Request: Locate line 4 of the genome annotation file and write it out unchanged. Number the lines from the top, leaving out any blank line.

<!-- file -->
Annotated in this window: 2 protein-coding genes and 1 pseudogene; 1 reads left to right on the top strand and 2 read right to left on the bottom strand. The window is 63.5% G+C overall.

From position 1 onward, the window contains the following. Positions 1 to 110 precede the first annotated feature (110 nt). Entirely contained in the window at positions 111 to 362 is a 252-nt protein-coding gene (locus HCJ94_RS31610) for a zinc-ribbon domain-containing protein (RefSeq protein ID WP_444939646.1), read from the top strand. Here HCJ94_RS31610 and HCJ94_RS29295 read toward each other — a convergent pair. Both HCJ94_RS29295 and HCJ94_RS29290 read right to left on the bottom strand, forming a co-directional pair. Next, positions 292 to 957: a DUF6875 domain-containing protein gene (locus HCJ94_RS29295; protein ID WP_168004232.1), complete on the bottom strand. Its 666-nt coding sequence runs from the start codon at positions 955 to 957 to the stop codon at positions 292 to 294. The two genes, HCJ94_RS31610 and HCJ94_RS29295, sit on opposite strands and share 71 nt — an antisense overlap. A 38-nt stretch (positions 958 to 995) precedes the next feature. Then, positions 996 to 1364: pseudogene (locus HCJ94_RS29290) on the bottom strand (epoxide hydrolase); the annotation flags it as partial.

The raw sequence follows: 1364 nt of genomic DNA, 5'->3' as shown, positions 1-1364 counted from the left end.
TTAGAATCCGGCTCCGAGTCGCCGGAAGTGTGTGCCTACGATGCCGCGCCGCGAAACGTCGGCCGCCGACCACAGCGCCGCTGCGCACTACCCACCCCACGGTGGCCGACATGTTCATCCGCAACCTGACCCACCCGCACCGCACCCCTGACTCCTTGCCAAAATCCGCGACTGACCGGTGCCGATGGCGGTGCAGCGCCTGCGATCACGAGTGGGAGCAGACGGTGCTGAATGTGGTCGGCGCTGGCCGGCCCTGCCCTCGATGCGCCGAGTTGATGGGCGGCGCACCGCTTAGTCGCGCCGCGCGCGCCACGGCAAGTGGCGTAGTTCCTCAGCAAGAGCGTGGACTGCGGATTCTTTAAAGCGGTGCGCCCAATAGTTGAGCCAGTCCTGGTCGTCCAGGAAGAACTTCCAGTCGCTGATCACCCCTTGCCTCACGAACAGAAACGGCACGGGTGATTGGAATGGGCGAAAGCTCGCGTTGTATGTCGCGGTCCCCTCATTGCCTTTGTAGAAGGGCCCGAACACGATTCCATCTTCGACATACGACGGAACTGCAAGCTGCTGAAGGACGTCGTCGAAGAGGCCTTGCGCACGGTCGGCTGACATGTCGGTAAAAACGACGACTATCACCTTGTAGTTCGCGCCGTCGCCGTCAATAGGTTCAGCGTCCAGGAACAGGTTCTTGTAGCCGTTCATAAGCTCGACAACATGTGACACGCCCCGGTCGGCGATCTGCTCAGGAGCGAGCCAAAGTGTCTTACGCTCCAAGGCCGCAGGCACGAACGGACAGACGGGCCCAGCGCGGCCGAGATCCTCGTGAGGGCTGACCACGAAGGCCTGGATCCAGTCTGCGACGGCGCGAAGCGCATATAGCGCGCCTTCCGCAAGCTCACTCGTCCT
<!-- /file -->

TTAGAATCCGGCTCCGAGTCGCCGGAAGTGTGTGCCTACGATGCCGCGCCGCGAAACGTCGGCCGCCGACCACAGCGCCGCTGCGCACTACCCACCCCACGGTGGCCGACATGTTCATCCGCAACCTGACCCACCCGCACCGCACCCCTGACTCCTTGCCAAAATCCGCGACTGACCGGTGCCGATGGCGGTGCAGCGCCTGCGATCACGAGTGGGAGCAGACGGTGCTGAATGTGGTCGGCGCTGGCCGGCCCTGCCCTCGATGCGCCGAGTTGATGGGCGGCGCACCGCTTAGTCGCGCCGCGCGCGCCACGGCAAGTGGCGTAGTTCCTCAGCAAGAGCGTGGACTGCGGATTCTTTAAAGCGGTGCGCCCAATAGTTGAGCCAGTCCTGGTCGTCCAGGAAGAACTTCCAGTCGCTGATCACCCCTTGCCTCACGAACAGAAACGGCACGGGTGATTGGAATGGGCGAAAGCTCGCGTTGTATGTCGCGGTCCCCTCATTGCCTTTGTAGAAGGGCCCGAACACGATTCCATCTTCGACATACGACGGAACTGCAAGCTGCTGAAGGACGTCGTCGAAGAGGCCTTGCGCACGGTCGGCTGACATGTCGGTAAAAACGACGACTATCACCTTGTAGTTCGCGCCGTCGCCGTCAATAGGTTCAGCGTCCAGGAACAGGTTCTTGTAGCCGTTCATAAGCTCGACAACATGTGACACGCCCCGGTCGGCGATCTGCTCAGGAGCGAGCCAAAGTGTCTTACGCTCCAAGGCCGCAGGCACGAACGGACAGACGGGCCCAGCGCGGCCGAGATCCTCGTGAGGGCTGACCACGAAGGCCTGGATCCAGTCTGCGACGGCGCGAAGCGCATATAGCGCGCCTTCCGCAAGCTCACTCGTCCT